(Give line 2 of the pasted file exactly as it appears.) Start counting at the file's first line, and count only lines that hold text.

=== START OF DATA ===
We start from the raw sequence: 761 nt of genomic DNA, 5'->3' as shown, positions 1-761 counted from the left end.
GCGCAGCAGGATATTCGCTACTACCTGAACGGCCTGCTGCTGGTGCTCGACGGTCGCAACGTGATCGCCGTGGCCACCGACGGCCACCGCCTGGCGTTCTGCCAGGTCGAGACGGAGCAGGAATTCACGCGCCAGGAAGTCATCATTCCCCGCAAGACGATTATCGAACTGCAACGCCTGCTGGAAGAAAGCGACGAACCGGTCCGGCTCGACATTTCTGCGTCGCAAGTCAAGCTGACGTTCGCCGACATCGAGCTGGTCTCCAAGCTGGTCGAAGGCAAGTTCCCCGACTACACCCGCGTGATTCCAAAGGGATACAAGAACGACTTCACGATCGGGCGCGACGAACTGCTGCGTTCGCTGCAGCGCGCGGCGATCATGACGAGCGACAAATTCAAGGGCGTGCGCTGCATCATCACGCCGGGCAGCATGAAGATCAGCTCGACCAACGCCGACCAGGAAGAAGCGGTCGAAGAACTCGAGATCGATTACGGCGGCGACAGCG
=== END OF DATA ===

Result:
GCGCAGCAGGATATTCGCTACTACCTGAACGGCCTGCTGCTGGTGCTCGACGGTCGCAACGTGATCGCCGTGGCCACCGACGGCCACCGCCTGGCGTTCTGCCAGGTCGAGACGGAGCAGGAATTCACGCGCCAGGAAGTCATCATTCCCCGCAAGACGATTATCGAACTGCAACGCCTGCTGGAAGAAAGCGACGAACCGGTCCGGCTCGACATTTCTGCGTCGCAAGTCAAGCTGACGTTCGCCGACATCGAGCTGGTCTCCAAGCTGGTCGAAGGCAAGTTCCCCGACTACACCCGCGTGATTCCAAAGGGATACAAGAACGACTTCACGATCGGGCGCGACGAACTGCTGCGTTCGCTGCAGCGCGCGGCGATCATGACGAGCGACAAATTCAAGGGCGTGCGCTGCATCATCACGCCGGGCAGCATGAAGATCAGCTCGACCAACGCCGACCAGGAAGAAGCGGTCGAAGAACTCGAGATCGATTACGGCGGCGACAGCG